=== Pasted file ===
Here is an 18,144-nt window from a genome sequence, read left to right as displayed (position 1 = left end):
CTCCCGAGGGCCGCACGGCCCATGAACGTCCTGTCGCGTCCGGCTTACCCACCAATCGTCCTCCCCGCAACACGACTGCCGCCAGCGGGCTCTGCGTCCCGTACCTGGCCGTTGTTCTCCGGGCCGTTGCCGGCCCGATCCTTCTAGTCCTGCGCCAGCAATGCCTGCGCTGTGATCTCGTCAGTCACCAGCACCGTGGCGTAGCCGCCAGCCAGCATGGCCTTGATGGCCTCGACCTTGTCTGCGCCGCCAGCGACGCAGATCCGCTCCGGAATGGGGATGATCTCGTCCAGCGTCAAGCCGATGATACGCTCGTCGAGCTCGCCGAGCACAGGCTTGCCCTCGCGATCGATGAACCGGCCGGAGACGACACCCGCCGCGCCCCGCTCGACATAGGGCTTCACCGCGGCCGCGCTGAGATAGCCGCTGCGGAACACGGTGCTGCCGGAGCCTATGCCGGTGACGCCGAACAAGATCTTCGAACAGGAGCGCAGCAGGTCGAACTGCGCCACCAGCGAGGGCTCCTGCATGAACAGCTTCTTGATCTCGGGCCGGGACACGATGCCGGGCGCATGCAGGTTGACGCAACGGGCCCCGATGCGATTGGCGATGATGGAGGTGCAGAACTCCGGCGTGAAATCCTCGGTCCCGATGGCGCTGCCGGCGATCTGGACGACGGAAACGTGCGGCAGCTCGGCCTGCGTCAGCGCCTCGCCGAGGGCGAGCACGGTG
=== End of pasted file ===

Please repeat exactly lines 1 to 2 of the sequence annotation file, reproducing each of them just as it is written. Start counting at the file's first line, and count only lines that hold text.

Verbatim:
Here is an 18,144-nt window from a genome sequence, read left to right as displayed (position 1 = left end):
CTCCCGAGGGCCGCACGGCCCATGAACGTCCTGTCGCGTCCGGCTTACCCACCAATCGTCCTCCCCGCAACACGACTGCCGCCAGCGGGCTCTGCGTCCCGTACCTGGCCGTTGTTCTCCGGGCCGTTGCCGGCCCGATCCTTCTAGTCCTGCGCCAGCAATGCCTGCGCTGTGATCTCGTCAGTCACCAGCACCGTGGCGTAGCCGCCAGCCAGCATGGCCTTGATGGCCTCGACCTTGTCTGCGCCGCCAGCGACGCAGATCCGCTCCGGAATGGGGATGATCTCGTCCAGCGTCAAGCCGATGATACGCTCGTCGAGCTCGCCGAGCACAGGCTTGCCCTCGCGATCGATGAACCGGCCGGAGACGACACCCGCCGCGCCCCGCTCGACATAGGGCTTCACCGCGGCCGCGCTGAGATAGCCGCTGCGGAACACGGTGCTGCCGGAGCCTATGCCGGTGACGCCGAACAAGATCTTCGAACAGGAGCGCAGCAGGTCGAACTGCGCCACCAGCGAGGGCTCCTGCATGAACAGCTTCTTGATCTCGGGCCGGGACACGATGCCGGGCGCATGCAGGTTGACGCAACGGGCCCCGATGCGATTGGCGATGATGGAGGTGCAGAACTCCGGCGTGAAATCCTCGGTCCCGATGGCGCTGCCGGCGATCTGGACGACGGAAACGTGCGGCAGCTCGGCCTGCGTCAGCGCCTCGCCGAGGGCGAGCACGGTG